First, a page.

Several genomic markers of efficacy, adverse events, and dosing of therapeutics have been discovered, but their uptake into clinical practice has been variable, despite their clear actionability. In some cases, such as with the HLA-B*5701 genotype for the HIV drug abacavir and HLA-B*1502 for the antiseizure drug carbamazepine, carriers of these genotypes should avoid the drug entirely to eliminate a specific serious adverse event. In other cases, such as thiopurine S -methyltransferase (TPMT) for mercaptopurine or CYP2C9/VKORC1 for warfarin, adjusting the dose of drug based on genotype can help to avoid toxicity and improve efficacy. Actionability is not enough to ensure diffusion of pharmacogenomics testing into clinical practice, as exemplified by the antiplatelet drug clopidogrel, for which despite having a U.S. Food and Drug Administration black box warning for efficacy in individuals carrying the CYP2C19 genetic variant, there is no clear consensus among physicians on its use. In hepatitis C treatment, on the other hand, the IL28B genotype test not only has proved highly predictive of response to pegylated interferon/ribavirin used to treat chronic hepatitis C virus infection but also has seen rapid and widespread adoption in the clinic. Genetic markers that predict reduced therapeutic efficacy may face a high hurdle for established drugs, unless evidence supporting clinical validity and utility of the test is indisputable.
SELECTED MOLECULARLY GUIDED THERAPEUTICS AND INDICATIONS
|Cancer treatment regimens||Oncotype DX 21-gene assay||Breast cancer : 21-gene expression score linked to the likelihood of breast cancer recurrence in women and the magnitude of benefit from certain types of chemotherapy and hormonal therapy|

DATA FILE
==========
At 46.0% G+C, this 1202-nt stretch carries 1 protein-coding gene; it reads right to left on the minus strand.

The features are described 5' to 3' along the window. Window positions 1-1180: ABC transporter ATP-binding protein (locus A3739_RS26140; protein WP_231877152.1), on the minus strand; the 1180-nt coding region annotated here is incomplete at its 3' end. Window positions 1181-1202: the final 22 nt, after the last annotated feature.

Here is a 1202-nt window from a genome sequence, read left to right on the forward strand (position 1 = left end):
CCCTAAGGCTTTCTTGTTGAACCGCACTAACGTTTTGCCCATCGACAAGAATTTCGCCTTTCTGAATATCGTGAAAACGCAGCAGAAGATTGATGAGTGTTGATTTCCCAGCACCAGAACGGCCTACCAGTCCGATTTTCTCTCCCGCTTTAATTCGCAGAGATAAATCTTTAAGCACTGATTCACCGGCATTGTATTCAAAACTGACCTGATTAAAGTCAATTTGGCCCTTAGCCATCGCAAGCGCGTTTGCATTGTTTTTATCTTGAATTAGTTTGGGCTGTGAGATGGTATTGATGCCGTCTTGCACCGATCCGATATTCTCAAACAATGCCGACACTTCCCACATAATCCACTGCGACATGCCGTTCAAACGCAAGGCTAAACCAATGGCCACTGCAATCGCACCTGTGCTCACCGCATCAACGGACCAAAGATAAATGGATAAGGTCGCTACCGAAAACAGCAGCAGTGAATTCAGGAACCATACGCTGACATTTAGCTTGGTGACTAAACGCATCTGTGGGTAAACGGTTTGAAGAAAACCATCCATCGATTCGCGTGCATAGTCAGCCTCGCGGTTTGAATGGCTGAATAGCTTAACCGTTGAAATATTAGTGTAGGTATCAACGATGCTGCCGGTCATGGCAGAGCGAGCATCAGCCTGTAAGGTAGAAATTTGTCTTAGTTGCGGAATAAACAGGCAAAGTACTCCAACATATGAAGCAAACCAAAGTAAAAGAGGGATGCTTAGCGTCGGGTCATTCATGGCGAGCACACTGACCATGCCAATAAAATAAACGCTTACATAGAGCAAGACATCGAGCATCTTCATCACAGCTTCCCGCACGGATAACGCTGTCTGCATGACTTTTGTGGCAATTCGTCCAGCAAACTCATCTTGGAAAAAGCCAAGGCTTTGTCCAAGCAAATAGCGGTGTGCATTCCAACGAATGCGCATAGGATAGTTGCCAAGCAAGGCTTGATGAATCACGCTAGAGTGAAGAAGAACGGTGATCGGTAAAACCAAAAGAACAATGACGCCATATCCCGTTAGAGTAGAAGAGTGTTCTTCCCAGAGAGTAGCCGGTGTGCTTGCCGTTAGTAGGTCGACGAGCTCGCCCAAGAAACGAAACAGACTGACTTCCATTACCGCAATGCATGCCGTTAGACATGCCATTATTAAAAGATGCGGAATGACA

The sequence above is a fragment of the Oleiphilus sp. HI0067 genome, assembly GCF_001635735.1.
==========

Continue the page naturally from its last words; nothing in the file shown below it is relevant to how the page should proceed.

|Irinotecan||UGT1A1||Colon cancer : variations in theUGT1A1 gene can influence a patient’s ability to break down irinotecan, which can lead to increased blood levels of the drug and a higher risk for side effects.|
|Carbamazepine||HLA-B*1502||Epilepsy and bipolar disorder : serious dermatologic reactions and HLA-B*1502allele. Before initiating therapy, testing for HLA-B*1502 should be performed in patients with ancestry in populations in which HLA-B*1502 may be present.|
|Abacavir||HLA-B*5701||HIV : test determines patients most likely to experience an adverse hypersensitivity reaction.|
|Multiple diseases : these tests are used as an aid in determining treatment choice and individualizing treatment dose for therapeutics that are metabolized primarily by the specific enzyme about which the system provides genotypic information.|
|Warfarin||CYP2C9||Venous thrombosis/stroke : increased bleeding risk for patients carrying either the CYP2C9*2 or CYP2C9*3 alleles|
|Warfarin||VKORC1 (vitamin K epoxide reductase)||Venous thrombosis/stroke : single-nucleotide polymorphisms in theVKORC1 gene (- 1639G/A allele) associated with lower dose requirements|
|Clopidogrel||CYP2C19||Coronary artery disease: increased risk for stent thrombosis and secondary events following percutaneous interventions in patients with theCYP2C19*2 variant|
|Immunosuppressive drugs||AlloMap gene profile||Heart transplantation : blood gene expression score to monitor a patient’s immune response after cardiac transplantation and to guide immunosuppressive therapy|
|Pharmaceutical and surgical prevention options and surveillance||BRCA1, BRAC2||Breast cancer : guides surveillance and preventive treatment based on susceptibility risk for breast and ovarian cancer|
|Pharmaceutical and lifestyle options for disease prevention||Familion 5-gene profile||Heart disease : guides prevention and drug selection for patients with inherited cardiac “channelopathies” such as long QT syndrome that may lead to cardiac rhythm abnormalities|
|TPMT (thiopurineS -methyltransferase)||Acute lymphoblastic leukaemia : patients with inherited little or no TPMT activity are at increased risk for severe toxicity from conventional doses.|
|Maraviroc||CCR5 promoter and coding polymorphisms||HIV: determines whether the patient is likely to respond or not|
Cancer arises as a result of somatic DNA mutations that confer a growth advantage on the cells in which they have occurred, giving rise to tumours. Comparison of the genetic profiles of tumours and the surrounding normal tissue (gene expression profiling) can reveal the acquired DNA variation that drives growth and that may reveal targets for treatment.